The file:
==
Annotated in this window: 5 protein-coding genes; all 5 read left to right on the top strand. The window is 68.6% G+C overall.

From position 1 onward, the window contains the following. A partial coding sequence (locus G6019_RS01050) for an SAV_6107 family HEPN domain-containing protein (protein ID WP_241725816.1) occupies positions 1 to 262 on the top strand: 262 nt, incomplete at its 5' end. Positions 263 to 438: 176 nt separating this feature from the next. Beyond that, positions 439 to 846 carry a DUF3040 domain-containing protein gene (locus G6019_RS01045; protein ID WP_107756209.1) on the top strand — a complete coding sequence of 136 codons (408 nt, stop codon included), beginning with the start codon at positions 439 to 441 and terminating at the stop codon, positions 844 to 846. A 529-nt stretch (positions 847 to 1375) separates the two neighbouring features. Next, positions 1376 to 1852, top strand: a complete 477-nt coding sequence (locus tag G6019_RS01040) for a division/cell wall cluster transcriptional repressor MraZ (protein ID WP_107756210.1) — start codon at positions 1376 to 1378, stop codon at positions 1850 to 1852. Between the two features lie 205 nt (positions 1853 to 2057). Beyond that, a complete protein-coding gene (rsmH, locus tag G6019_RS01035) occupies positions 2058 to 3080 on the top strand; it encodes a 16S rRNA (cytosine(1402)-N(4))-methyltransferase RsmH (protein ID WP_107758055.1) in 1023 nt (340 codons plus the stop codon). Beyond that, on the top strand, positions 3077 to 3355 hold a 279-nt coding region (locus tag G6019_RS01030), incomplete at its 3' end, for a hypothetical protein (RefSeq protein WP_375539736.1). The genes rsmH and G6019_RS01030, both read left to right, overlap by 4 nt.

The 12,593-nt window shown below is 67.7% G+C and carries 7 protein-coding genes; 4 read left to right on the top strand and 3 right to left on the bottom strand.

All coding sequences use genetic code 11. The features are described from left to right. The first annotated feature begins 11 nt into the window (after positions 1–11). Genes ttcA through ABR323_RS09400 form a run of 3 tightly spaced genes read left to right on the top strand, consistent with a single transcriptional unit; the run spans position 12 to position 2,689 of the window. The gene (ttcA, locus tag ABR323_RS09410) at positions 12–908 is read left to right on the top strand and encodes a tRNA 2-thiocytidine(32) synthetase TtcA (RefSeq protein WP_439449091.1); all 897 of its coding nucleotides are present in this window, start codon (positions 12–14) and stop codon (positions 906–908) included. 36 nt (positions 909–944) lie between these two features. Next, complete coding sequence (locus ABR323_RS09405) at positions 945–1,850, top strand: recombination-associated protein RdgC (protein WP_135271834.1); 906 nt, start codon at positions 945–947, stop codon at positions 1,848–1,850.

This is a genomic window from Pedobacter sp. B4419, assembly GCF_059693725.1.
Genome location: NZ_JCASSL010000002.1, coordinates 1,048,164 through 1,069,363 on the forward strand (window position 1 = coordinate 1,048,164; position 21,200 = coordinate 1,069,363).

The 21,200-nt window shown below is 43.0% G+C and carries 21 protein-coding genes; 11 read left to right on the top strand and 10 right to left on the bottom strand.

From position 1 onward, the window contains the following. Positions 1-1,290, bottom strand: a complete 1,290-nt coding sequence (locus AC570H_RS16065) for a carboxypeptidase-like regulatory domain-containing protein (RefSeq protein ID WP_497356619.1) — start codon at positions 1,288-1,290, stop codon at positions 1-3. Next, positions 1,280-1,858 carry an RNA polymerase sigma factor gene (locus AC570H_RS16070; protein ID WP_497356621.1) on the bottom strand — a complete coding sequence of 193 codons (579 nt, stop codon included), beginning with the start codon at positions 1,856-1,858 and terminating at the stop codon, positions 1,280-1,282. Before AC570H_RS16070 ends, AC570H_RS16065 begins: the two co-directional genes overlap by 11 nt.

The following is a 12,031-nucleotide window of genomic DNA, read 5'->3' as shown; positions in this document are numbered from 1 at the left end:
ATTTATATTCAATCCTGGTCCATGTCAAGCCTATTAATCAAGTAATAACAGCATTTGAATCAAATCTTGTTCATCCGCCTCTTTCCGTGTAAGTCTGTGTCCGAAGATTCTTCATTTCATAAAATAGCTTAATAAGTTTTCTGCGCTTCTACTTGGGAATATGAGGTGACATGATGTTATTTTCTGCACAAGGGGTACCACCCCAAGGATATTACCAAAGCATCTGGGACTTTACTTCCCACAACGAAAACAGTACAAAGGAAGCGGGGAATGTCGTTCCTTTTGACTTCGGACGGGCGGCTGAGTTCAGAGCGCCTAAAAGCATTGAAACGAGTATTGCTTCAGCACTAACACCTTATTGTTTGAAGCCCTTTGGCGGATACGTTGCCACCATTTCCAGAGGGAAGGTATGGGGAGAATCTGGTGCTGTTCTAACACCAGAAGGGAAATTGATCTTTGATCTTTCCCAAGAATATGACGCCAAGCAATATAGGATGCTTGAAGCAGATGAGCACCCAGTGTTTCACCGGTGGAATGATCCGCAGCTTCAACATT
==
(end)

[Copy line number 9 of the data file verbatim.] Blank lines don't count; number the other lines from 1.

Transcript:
The following is a 12,031-nucleotide window of genomic DNA, read 5'->3' as shown; positions in this document are numbered from 1 at the left end: